Cell and Tissue Banking 09/2013; · 1.17 Impact Factor
[show abstract][hide abstract] ABSTRACT: Staphylococcus aureus phage ISP was lyophilized, using an Amsco-Finn Aqua GT4 freeze dryer, in the presence of six different stabilizers at different concentrations. Stability of the lyophilized phage at 4°C was monitored up to 37 months and compared to stability in Luria Bertani broth and physiological saline at 4°C. Sucrose and trehalose were shown to be the best stabilizing additives, causing a decrease of only 1 log immediately after the lyophilization procedure and showing high stability during a 27 month storage period.
PLoS ONE 01/2013; 8(7):e68797. · 3.73 Impact Factor
[show abstract][hide abstract] ABSTRACT: A multiplex PCR based on oprI and oprL, coding for the outer membrane lipoprotein I and the peptidoglycan-associated lipoprotein OprL, respectively, was developed for the detection of Pseudomonas strains from a bacterial collection isolated from a small river. To study the diversity of these Pseudomonas isolates, an oprI-oprL gene sequence database of 94 Pseudomonas type strains was constructed. Phylogenetic analysis of the concatenated oprI and oprL gene sequences of the Pseudomonas type strains showed that they were largely congruent with the classification based on the MLSA approach based on 16S rRNA, gyrB, rpoB and rpoD gene sequences of Mulet et al. in 2010. Identification of the isolates demonstrated a high diversity of Pseudomonas isolates at the source of the river located in a forest of which most isolates belonged to the P. fluorescens lineage. On the other hand, the Pseudomonas population isolated at an anthropized site at the mouth of the river, receiving waste water from both households and industry, was very different and contained many P. aeruginosa isolates.
Research in Microbiology 12/2012; · 2.89 Impact Factor
[show abstract][hide abstract] ABSTRACT: With this analysis we would like to raise some issues that emerge as a result of recent evolutions in the burgeoning field of human cells, tissues, and cellular and tissue-based product (HCT/P) transplantation, and this in the light of the current EU regulatory framework. This paper is intended as an open letter addressed to the EU policy makers, who will be charged with the review and revision of the current legislation. We propose some urgent corrections or additions to cope with the rapid advances in biomedical science, an extensive commercialization of HCT/Ps, and the growing expectation of the general public regarding the ethical use of altruistically donated cells and tissues. Without a sound wake-up call, the diverging interests of this newly established 'healthcare' industry and the wellbeing of humanity will likely lead to totally unacceptable situations, like some of which we are reporting here.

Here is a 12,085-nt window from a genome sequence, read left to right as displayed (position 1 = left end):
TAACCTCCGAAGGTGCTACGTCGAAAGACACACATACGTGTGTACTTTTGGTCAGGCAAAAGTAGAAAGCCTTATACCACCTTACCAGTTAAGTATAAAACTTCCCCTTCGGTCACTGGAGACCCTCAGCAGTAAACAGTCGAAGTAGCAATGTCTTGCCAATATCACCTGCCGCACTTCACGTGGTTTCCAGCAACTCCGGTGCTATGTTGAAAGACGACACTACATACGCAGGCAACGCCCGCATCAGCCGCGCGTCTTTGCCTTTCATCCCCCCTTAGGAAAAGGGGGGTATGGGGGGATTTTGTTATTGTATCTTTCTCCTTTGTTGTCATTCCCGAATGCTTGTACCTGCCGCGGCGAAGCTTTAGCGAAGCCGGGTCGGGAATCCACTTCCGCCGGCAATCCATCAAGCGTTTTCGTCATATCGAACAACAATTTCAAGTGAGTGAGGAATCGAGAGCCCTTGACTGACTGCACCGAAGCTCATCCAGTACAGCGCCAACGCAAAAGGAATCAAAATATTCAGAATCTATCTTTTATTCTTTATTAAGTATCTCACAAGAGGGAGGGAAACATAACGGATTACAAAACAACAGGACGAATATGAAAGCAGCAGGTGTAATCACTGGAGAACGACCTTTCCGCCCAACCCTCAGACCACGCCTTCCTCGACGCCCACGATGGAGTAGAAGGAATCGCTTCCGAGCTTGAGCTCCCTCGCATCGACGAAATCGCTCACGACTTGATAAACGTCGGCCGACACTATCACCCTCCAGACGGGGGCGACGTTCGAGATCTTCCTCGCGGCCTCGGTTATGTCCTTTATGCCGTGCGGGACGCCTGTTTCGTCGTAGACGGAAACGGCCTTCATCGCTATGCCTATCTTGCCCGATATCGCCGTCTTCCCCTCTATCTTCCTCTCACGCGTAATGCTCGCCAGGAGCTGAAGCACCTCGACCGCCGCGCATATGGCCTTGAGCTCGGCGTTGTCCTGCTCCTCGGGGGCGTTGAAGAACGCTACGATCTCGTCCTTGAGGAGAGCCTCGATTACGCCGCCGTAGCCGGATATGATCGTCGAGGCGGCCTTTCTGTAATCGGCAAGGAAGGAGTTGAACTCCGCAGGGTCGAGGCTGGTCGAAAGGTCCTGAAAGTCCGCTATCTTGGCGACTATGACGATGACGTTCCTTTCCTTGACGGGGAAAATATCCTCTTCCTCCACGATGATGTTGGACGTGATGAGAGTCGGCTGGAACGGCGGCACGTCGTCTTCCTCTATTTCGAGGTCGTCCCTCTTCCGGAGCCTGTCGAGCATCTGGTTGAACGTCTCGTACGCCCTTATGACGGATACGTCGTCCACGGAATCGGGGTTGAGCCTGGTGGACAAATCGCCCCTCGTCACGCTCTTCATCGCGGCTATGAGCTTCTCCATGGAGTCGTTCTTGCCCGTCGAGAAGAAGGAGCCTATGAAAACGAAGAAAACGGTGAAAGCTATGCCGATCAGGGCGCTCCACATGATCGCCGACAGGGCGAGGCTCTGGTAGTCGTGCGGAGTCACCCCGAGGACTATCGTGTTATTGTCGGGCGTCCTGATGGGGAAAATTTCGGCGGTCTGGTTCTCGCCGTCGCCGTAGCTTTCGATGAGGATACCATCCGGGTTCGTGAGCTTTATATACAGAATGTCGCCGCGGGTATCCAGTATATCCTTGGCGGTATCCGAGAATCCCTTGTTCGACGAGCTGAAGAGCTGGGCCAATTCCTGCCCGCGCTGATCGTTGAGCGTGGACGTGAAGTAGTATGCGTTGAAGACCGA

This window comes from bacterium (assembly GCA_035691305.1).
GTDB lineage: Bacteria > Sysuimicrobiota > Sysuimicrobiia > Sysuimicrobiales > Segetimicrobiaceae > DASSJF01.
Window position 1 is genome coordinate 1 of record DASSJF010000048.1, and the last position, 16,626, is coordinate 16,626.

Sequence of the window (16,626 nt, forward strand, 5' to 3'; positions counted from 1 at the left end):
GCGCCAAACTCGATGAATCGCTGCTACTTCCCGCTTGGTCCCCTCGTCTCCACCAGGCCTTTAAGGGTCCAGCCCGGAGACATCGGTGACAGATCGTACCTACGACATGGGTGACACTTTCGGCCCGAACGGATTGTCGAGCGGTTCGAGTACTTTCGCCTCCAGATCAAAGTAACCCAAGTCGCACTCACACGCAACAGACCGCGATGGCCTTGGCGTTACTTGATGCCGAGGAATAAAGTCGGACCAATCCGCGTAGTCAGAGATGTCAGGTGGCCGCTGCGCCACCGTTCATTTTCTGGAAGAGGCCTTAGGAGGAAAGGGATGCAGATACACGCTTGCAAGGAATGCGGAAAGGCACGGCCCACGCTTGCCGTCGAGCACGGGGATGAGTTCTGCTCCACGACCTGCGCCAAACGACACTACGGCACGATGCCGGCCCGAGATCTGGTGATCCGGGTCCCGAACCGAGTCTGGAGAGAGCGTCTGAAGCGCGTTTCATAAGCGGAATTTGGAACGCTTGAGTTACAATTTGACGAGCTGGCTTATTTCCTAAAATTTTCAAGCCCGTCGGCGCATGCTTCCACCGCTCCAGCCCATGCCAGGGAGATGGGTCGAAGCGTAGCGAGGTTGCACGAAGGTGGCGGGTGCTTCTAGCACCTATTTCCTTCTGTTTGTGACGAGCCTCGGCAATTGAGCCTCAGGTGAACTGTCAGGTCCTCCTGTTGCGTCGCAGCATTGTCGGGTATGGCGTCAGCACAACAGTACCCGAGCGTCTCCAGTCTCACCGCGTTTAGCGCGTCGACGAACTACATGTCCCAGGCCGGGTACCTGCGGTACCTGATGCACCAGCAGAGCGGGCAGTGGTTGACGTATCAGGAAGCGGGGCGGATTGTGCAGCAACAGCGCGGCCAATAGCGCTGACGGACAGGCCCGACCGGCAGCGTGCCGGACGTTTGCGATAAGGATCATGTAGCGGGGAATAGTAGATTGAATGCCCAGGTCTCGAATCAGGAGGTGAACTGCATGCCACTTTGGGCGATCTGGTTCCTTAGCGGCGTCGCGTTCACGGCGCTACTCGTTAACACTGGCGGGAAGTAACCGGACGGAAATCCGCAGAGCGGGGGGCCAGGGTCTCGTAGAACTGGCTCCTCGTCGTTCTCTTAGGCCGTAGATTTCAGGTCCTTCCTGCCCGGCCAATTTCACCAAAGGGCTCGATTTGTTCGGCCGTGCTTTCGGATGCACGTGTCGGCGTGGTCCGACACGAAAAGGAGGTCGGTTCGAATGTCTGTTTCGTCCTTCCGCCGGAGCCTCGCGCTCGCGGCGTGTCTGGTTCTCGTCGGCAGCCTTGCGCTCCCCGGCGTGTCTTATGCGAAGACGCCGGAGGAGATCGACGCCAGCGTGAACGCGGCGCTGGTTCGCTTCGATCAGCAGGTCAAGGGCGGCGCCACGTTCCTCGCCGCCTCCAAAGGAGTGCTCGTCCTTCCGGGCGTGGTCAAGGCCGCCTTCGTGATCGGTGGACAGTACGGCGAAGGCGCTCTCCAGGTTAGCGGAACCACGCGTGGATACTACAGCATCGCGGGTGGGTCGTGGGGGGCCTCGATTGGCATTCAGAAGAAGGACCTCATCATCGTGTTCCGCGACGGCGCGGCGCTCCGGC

Cell and Tissue Banking 06/2012; 13(3):487-98. · 1.17 Impact Factor
[show abstract][hide abstract] ABSTRACT: Interest in using bacteriophages to treat bacterial infections (phage therapy) is growing, but there have been few experiments comparing the effects of different treatment strategies on both bacterial densities and resistance evolution. While it is established that multiphage therapy is typically more effective than the application of a single phage type, it is not clear if it is best to apply phages simultaneously or sequentially. We tried single- and multiphage therapy against Pseudomonas aeruginosa PAO1 in vitro, using different combinations of phages either simultaneously or sequentially. Across different phage combinations, simultaneous application was consistently equal or superior to sequential application in terms of reducing bacterial population density, and there was no difference (on average) in terms of minimizing resistance. Phage-resistant bacteria emerged in all experimental treatments and incurred significant fitness costs, expressed as reduced growth rate in the absence of phages. Finally, phage therapy increased the life span of wax moth larvae infected with P. aeruginosa, and a phage cocktail was the most effective short-term treatment. When the ratio of phages to bacteria was very high, phage cocktails cured otherwise lethal infections. These results suggest that while adding all available phages simultaneously tends to be the most successful short-term strategy, there are sequential strategies that are equally effective and potentially better over longer time scales.
Applied and environmental microbiology 06/2012; 78(16):5646-52. · 3.69 Impact Factor